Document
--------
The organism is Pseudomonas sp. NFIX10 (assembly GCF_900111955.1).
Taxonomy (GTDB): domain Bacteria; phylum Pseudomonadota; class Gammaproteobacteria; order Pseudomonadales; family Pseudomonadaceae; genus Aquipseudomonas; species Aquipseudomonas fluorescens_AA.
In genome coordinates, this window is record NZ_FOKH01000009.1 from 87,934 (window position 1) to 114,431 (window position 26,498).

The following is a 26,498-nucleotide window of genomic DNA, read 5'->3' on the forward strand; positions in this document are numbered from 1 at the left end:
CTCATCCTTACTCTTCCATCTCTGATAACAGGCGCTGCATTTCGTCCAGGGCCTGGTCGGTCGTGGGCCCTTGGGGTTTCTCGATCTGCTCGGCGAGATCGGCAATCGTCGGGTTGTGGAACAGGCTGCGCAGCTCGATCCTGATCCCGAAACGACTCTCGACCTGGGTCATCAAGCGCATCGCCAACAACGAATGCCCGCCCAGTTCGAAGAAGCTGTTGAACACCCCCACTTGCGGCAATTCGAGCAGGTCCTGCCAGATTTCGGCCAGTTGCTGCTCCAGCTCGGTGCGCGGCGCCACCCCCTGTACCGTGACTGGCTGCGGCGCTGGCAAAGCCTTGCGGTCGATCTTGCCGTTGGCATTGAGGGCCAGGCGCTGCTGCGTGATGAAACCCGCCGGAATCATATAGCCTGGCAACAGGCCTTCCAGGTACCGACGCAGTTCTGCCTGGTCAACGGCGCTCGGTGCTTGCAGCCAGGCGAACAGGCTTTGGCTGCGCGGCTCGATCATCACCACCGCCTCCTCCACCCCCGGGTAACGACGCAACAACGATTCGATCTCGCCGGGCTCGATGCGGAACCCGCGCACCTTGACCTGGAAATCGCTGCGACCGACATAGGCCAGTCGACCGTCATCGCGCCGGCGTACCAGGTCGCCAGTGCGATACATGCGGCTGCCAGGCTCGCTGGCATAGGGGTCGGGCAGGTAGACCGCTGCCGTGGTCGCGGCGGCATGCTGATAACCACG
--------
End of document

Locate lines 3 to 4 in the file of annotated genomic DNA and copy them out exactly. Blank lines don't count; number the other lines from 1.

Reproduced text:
In genome coordinates, this window is record NZ_FOKH01000009.1 from 87,934 (window position 1) to 114,431 (window position 26,498).

The following is a 26,498-nucleotide window of genomic DNA, read 5'->3' on the forward strand; positions in this document are numbered from 1 at the left end: